Guest / Limited Access /

When Kevin Mannoia resigned as president of the National Association of Evangelicals (NAE) in 2001, the association faced heavy financial trouble and was reeling from a string of controversial changes. After two years, under the leadership of interim president Leith Anderson, the NAE is now back in the black.

In March the organization appointed Ted Haggard president. Haggard is pastor of the 9,200-member New Life Church in Colorado Springs and founder of the World Prayer Center and the Christian Information Network.

Haggard talked with CT assistant online editor Todd Hertz about where NAE is headed, why the organization has appointed a local church pastor as president, and how he'll make the NAE a more assertive voice for evangelicalism.

Why did you accept this job?

This is one of the most exciting times for evangelicalism worldwide. Evangelical churches are growing aggressively both in America and overseas. In the 1960s the dominant churches in most American cities were liberal churches. Now, the largest and strongest churches in most cities are evangelical.

We're better funded than ever before. We now have more missionaries, printing facilities, Bible distribution efforts, and seminaries. There's a new megachurch opening in America every two weeks, and the vast majority are evangelical.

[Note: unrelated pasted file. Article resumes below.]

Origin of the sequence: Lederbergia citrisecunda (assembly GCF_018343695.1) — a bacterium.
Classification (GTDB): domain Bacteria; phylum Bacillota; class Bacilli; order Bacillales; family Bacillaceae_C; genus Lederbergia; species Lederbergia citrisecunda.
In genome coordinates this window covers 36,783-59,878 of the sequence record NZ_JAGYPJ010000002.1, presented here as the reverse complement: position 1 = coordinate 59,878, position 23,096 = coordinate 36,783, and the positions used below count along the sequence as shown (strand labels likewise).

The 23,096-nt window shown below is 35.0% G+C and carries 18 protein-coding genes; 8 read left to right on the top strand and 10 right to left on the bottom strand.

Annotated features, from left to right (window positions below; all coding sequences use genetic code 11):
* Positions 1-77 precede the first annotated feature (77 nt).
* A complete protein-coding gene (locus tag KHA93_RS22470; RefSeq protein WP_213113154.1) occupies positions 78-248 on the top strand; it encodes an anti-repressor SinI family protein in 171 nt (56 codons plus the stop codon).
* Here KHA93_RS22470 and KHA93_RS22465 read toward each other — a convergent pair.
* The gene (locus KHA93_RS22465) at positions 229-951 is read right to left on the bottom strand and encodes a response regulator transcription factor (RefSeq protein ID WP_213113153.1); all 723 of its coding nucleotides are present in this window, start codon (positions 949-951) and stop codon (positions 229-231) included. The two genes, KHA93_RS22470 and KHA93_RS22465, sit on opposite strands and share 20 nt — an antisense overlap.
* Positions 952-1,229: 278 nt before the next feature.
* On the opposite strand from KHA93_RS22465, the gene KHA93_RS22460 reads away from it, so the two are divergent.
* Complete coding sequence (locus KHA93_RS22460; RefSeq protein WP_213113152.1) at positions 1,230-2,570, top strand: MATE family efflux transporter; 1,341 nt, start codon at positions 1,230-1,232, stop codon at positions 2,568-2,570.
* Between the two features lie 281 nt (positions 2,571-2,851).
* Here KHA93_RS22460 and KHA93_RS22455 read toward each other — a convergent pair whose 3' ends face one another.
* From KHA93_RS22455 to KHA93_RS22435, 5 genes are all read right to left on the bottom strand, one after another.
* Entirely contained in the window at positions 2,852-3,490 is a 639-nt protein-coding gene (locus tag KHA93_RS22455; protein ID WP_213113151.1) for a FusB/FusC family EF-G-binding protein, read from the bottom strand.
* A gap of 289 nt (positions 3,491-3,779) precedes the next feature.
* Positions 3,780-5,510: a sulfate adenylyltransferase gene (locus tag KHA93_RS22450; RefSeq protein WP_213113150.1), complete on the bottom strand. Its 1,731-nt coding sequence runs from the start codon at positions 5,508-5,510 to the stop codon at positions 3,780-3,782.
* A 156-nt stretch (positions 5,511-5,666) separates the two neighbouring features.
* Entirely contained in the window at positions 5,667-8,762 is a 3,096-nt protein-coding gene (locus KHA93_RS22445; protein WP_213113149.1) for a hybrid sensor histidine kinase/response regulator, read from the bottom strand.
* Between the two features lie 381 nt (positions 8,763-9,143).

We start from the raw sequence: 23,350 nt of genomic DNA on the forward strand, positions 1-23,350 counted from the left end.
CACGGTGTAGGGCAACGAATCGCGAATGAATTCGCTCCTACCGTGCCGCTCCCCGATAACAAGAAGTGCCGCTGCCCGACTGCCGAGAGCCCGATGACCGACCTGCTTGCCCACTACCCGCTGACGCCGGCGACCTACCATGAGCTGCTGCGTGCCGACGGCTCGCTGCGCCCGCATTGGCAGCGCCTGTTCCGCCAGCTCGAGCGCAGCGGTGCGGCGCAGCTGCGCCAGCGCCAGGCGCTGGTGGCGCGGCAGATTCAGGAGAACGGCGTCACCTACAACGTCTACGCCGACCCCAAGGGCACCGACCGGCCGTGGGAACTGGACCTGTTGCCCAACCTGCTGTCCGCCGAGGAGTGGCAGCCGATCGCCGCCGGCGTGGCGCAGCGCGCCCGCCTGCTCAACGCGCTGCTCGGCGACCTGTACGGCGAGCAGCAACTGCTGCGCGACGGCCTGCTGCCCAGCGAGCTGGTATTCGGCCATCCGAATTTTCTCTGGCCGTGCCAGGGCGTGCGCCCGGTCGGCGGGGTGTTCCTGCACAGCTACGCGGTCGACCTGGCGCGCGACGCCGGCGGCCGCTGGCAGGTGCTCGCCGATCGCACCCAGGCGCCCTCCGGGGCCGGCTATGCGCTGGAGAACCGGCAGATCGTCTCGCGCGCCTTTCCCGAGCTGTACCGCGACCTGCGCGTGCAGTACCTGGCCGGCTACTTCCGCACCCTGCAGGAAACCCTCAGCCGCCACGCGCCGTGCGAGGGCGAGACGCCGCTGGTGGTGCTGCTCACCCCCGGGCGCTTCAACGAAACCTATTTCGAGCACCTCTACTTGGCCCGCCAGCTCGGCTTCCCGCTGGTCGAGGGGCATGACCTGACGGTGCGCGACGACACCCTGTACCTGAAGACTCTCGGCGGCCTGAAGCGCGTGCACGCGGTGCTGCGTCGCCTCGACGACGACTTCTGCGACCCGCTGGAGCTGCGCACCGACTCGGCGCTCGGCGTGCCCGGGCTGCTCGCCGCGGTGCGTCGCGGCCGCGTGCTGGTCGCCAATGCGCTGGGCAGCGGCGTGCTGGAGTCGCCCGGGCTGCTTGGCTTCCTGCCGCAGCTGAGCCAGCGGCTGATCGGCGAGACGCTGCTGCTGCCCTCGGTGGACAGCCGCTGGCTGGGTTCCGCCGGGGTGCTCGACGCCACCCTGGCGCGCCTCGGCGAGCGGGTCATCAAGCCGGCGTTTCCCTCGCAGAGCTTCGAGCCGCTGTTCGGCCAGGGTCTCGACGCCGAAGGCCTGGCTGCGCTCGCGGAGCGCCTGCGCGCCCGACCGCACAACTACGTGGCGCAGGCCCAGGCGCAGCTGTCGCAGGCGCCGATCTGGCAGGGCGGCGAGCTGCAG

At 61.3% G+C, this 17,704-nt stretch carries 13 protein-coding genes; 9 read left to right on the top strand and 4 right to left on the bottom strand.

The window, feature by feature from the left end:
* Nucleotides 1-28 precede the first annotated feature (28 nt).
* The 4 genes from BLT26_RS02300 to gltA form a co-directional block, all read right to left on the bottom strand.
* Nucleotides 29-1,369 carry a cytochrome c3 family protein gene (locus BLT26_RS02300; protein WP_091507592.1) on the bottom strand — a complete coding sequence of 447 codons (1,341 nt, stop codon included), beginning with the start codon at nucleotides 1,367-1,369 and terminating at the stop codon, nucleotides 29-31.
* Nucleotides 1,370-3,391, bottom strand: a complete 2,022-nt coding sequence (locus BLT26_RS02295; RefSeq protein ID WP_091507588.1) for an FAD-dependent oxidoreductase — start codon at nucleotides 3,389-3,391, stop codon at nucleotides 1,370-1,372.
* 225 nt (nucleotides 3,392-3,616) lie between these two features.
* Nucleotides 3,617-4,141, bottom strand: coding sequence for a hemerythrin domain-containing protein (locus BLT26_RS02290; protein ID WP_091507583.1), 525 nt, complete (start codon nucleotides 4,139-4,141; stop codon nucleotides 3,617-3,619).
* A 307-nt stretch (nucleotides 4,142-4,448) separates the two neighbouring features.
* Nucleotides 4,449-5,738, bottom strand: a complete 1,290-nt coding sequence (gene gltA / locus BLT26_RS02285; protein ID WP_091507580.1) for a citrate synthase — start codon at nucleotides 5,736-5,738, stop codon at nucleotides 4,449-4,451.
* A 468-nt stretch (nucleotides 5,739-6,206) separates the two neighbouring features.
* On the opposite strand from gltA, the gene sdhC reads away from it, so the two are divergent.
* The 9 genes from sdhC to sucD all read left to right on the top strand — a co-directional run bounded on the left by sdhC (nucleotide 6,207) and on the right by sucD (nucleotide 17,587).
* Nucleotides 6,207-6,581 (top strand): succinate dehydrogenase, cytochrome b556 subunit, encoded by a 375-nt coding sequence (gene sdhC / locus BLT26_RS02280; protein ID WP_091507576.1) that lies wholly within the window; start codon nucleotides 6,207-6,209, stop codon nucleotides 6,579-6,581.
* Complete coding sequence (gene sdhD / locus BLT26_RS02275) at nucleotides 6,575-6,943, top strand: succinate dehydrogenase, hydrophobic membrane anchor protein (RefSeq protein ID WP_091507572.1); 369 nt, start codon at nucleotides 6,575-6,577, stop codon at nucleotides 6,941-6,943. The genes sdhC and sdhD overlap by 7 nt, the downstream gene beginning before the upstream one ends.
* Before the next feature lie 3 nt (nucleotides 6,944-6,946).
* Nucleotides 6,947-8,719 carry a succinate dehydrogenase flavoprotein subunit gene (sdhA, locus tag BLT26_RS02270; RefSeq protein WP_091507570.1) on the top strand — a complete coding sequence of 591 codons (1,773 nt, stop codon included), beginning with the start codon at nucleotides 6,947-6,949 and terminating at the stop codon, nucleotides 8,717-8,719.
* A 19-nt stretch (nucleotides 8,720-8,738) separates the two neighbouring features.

This is evangelicalism's finest hour. It is the time for evangelicalism to assert itself in the public debate of ideas. One of my passions is to ensure that evangelicalism is thoughtfully and effectively represented. NAE needs to facilitate the body of Christ in the communication of the gospel.

How can NAE serve in that capacity?

The National Organization of Women regularly stands up in a public forum and says, "The women of America believe … ...

Subscriber access only You have reached the end of this Article Preview

To continue reading, subscribe now. Subscribers have full digital access.

Read These NextSee Our Latest
Current IssueWhen Modern Medicine Becomes a False God
Subscriber Access Only
When Modern Medicine Becomes a False God
A doctor reflects on what healthcare can—and can’t—accomplish.
RecommendedMormons and Christians: So Close, Yet So Far Away
Mormons and Christians: So Close, Yet So Far Away
What should we make of claims that the two faiths are on a path to reconciling?
TrendingOld Hollywood’s Abortion Secret
Old Hollywood’s Abortion Secret
What a culture of death tells us about a culture of life.
Editor's PickWhy the Whole Church Needs Psalm 137, Violent Imagery and All
Why the Whole Church Needs Psalm 137, Violent Imagery and All
A protest song for Syrian refugees and suburban soccer moms.
Christianity Today
Ted Haggard: 'This Is Evangelicalism's Finest Hour'
hide thisAccess The Archives

In the Archives

June 2003

To continue reading, subscribe now for full print and digital access.